Magazine editors love a provocative headline; builders love enduring craftsmanship. When I wrote about siding in issue #137, the headline read “Rain-Screen Walls: A Better Way to Install Siding” (visit www.finehomebuilding.com to read the article). I expected some opposition to the better claim, but readers were surprisingly quiet.
I wrote the article about a house that I had worked on. Recently, I had a chance to see the house again, eight years after I had installed and painted the siding, and it turns out that rain-screen walls truly are a better way to install siding.
…The story began when I went to bid on repainting the eight-year-old exterior. When I arrived, sheets of paint were peeling off the siding. I suspected that the problem ran deeper than the paint. I was right. Removing a few clapboards revealed degrading housewrap and rotting sheathing. After consulting with building scientist Joseph Lstiburek, I decided to re-side the house using a system that Lstiburek called rain-screen walls.
His theory is that water is going to get underneath the siding, so why not build a wall that allows the water to drain? Rain-screen walls create an airspace between the siding and tar paper (housewrap) that allows water to drain. Of course, the flashing details were important, and every clapboard was sealed on all six sides and topcoated four times with premium latex paint. But the paint is how I know the rain-screen walls are a better way to install siding. Eight years later, my paint job still looks like new, and there are no signs of rot. (Courtesy of Fine Homebuilding)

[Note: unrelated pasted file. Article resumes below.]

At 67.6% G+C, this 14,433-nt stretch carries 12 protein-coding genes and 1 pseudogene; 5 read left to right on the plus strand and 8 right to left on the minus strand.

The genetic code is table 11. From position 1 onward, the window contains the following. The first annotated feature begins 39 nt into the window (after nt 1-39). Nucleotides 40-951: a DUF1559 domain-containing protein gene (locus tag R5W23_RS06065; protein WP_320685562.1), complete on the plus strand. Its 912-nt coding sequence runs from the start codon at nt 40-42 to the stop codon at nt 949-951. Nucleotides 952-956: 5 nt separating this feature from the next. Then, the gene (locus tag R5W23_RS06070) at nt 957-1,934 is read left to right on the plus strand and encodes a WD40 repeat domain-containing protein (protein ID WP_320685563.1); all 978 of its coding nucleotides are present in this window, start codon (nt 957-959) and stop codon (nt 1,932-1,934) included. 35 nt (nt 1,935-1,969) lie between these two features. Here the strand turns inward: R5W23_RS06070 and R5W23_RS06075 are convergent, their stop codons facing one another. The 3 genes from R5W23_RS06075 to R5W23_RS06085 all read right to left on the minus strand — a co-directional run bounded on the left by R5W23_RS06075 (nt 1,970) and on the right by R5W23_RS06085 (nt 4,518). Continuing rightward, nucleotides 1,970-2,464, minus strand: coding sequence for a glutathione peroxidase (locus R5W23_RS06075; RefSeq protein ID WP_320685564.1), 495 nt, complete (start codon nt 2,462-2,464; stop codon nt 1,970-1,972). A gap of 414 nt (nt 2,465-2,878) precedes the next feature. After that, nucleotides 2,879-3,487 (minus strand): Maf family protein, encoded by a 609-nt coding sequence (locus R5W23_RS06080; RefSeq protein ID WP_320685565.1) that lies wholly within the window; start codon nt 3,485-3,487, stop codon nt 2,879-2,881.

• • •
Joe Lstiburek has played a critical role in my understanding of rainscreen walls, too. His most recent article, “Mind The Gap,” should be required reading for every contractor, architect, and building department in the country. Especially with the new materials we use for cladding homes today.
As Lstiburek puts it:
We learned through trial and error (mostly error) that if you use OSB and really good cavity insulation and a housewrap make sure you have an air-gap between the cladding and housewrap/OSB interface. These types of assemblies with gaps work almost as well as those uninsulated assemblies sheathed with plywood we used to build decades ago. Except now we have insulation. Lots of insulation. This is a good thing.
Of course, a few paragraphs later, in his inimitable style, Joe gets back to the insulation:
Things get very risky if you use a high-density spray foam on the inside of OSB sheathing…. There is no way that any appreciable moisture in the OSB can dry inwards. The only drying possible is outwards. We need the gap.
My New Shop
Last year I moved to Oregon. Ironically, this state leads the country in code requirements for Water Resistant Barriers (WRB). As explained in a recent white paper by housewrap and rainscreen manufacturer Benjamin Obdyke: